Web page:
Minorities Driving U.S. Population Growth, Congressional Redistricting

The results of the long-awaited 2010 U.S. Census are in and reveal some interesting statistics.  One is the fact that 85 percent of the nation’s population growth over the last 10 years is attributable to minorities – primarily Hispanics, who make up the gains made in states that will add new seats in the House of Representatives. Early results also indicate that the number of multiracial Americans climbed approximately 20 percent since 2000 to more than 5 million individuals.

“The growth of the Hispanic community is one of the stories that will be written from the 2010 census,” Census director Robert Groves said, previewing major demographic trends, including the movement of many minorities from cities to suburbs.  We should see a big difference from 2000 to 2010.”  E. Mark Braden, a former chief counsel to the Republican National Committee who now advises state governments on redistricting, agrees noting that “There are going to be a lot of additional Hispanic officials elected when redistricting is done.”

The minority growth seen in the 2010 Census is the largest in generations.  Only the influx of European minority immigrants – primarily Italians, Poles and Jews – towards the end of the 19th century rival it in scope, said William H. Frey, a demographer at the Brookings Institution.  “The new engines of growth in America’s population are Hispanics, Asians and other minorities,” Frey said. “But it’s just the tip of the iceberg.  For the under-18 population — potential voters in the not-too-distant future — minorities accounted for virtually all the growth in most U.S. states.  Political strategists and advocates, especially in growing states, cannot afford to ignore this surging political wave.”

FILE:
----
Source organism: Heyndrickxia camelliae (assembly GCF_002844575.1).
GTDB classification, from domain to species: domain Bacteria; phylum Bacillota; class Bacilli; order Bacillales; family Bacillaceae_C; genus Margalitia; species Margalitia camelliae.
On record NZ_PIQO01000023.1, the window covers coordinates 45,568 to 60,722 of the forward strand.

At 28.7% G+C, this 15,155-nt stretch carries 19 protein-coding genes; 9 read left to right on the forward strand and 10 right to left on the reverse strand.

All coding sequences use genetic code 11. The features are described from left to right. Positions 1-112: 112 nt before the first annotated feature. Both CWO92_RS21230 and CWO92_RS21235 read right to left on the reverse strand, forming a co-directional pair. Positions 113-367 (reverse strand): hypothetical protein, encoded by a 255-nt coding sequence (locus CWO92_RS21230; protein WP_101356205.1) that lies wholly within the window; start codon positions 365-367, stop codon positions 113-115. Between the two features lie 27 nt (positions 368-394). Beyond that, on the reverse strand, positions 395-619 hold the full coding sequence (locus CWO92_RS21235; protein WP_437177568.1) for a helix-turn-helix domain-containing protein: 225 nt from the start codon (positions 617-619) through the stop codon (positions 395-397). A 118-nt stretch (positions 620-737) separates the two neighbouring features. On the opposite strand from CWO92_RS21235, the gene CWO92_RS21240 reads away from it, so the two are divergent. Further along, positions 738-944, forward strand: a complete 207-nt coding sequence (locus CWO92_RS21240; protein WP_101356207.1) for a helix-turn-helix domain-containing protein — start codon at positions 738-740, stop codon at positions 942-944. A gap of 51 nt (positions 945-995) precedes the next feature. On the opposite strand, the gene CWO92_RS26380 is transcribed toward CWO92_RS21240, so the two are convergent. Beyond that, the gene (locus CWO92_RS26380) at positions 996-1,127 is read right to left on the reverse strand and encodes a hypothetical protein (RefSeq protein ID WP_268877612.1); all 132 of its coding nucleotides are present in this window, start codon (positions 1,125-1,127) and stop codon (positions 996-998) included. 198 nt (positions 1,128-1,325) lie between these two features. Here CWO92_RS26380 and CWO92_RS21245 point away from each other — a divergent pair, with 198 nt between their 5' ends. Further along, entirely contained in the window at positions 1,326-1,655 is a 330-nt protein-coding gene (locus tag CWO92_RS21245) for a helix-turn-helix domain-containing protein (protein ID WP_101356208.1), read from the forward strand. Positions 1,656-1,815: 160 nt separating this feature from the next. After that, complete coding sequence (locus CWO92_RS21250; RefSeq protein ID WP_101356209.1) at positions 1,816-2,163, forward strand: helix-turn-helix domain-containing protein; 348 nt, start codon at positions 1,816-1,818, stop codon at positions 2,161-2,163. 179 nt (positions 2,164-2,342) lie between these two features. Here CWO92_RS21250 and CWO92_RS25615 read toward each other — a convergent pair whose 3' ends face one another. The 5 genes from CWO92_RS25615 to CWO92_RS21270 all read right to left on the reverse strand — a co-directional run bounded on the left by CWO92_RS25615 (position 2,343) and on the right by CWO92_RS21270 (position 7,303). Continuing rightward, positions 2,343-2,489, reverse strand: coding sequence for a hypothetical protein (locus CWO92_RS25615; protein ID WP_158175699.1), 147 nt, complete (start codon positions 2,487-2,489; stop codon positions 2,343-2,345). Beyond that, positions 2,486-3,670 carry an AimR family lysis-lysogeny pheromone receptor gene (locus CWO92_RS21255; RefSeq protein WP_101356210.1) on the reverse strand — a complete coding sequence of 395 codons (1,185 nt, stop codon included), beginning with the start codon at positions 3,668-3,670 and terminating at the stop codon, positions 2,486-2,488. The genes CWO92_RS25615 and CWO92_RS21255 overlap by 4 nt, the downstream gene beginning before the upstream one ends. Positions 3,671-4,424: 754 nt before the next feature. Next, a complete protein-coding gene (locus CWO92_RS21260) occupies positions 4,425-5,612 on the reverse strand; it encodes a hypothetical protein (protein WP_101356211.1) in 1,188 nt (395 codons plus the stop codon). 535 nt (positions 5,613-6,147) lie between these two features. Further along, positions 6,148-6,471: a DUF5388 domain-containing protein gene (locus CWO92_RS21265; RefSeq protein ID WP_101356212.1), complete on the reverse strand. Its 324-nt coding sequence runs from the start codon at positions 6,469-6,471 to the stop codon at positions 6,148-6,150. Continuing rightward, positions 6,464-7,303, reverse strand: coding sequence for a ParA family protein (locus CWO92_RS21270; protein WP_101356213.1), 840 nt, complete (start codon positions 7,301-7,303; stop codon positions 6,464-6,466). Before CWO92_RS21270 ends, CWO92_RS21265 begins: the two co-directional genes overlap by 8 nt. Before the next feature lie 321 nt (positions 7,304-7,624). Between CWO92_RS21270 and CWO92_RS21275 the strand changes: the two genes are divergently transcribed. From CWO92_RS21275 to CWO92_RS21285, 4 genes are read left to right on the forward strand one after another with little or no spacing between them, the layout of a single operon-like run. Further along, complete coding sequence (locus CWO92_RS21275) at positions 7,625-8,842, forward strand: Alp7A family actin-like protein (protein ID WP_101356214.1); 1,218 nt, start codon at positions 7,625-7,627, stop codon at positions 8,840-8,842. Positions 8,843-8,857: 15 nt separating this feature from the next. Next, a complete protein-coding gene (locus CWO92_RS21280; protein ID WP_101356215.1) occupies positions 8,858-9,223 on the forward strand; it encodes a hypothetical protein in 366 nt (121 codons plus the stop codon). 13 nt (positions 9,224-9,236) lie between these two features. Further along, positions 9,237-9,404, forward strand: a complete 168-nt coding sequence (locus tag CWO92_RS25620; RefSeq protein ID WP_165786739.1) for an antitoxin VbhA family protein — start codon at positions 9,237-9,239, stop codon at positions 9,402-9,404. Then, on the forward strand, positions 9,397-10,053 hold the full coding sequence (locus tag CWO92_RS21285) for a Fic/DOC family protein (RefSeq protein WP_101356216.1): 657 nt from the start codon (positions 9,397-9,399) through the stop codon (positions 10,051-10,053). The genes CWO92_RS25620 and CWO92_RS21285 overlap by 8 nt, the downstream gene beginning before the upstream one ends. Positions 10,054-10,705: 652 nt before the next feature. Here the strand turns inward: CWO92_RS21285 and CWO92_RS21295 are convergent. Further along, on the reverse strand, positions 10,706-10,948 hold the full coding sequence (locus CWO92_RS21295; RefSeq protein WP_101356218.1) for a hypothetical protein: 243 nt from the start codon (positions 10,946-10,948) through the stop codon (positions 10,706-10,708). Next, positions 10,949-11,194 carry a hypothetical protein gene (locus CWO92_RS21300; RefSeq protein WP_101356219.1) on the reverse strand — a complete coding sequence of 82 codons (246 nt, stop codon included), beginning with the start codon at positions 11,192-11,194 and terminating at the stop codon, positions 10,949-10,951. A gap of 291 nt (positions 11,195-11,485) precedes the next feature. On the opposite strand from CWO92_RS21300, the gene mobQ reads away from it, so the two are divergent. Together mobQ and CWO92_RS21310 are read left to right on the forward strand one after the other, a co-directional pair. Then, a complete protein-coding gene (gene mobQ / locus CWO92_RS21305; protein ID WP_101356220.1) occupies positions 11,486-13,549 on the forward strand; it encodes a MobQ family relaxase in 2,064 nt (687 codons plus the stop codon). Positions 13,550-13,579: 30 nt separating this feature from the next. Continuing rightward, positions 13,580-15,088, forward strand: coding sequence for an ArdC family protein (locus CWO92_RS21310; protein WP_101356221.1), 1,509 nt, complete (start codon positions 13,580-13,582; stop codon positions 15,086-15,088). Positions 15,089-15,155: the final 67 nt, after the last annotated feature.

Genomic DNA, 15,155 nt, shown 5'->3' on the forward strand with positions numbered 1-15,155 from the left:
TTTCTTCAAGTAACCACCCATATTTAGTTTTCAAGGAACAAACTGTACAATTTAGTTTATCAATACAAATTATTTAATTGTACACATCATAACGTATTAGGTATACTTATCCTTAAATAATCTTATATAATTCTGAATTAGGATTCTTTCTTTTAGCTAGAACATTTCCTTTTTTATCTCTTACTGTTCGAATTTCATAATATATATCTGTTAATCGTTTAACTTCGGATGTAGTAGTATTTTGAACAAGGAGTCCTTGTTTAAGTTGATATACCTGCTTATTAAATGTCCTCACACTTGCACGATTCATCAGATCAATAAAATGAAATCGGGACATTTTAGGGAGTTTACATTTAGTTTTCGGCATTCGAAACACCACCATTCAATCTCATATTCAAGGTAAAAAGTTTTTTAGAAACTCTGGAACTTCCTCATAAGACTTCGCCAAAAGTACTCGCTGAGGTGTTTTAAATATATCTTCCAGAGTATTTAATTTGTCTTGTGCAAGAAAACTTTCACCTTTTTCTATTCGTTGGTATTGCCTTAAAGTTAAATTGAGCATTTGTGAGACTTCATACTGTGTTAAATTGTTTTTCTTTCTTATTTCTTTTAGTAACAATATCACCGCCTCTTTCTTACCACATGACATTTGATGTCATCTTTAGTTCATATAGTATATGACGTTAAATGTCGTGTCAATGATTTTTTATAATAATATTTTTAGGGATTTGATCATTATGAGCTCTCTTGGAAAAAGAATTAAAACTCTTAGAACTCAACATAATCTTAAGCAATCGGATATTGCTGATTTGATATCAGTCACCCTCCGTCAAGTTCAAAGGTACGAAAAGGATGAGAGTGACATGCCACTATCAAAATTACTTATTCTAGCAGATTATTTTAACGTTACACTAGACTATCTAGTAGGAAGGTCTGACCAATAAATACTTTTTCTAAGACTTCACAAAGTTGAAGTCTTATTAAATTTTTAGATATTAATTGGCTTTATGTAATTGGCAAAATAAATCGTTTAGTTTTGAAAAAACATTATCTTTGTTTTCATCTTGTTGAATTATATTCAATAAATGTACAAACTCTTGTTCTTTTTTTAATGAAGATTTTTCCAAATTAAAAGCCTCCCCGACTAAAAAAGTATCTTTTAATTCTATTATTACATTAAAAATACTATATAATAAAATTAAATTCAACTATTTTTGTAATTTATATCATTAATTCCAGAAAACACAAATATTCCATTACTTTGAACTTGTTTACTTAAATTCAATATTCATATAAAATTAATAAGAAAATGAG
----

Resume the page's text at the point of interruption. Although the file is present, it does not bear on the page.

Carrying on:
Four of the eight states that are gaining House seats as a result of the 2010 Census owe approximately half of their population gains to Hispanics.  They include Texas, which picks up four seats; Florida, which adds two seats; and Arizona and Nevada, which gain one seat each.  In Georgia and Washington, which are picking up one seat each, Hispanics and other minority groups represent a majority of their growth since 2000.

Among states losing House seats, Louisiana and New Jersey each would have posted a net population loss, and Michigan would have seen more significant declines, if it hadn’t been for Hispanic growth.  Latinos also made up nearly 60 percent of the growth in New York, Pennsylvania, Ohio, Illinois, Iowa and Massachusetts — each of which loses a House seat.

Not surprisingly, minority births are driving diversity.  Record levels of births among minorities over the past 10 years are moving the United States a step closer to a demographic milestone in which no one group commands a majority, according to Census estimates. Minorities accounted for nearly 49 percent of births in the year ending July 1, 2009, a record high level.  “There are more than 500 counties which have a majority of minority children,” says Kenneth Johnson, demographer at the University of New Hampshire’s Carsey Institute.  “The population is changing to minority from the bottom up.”

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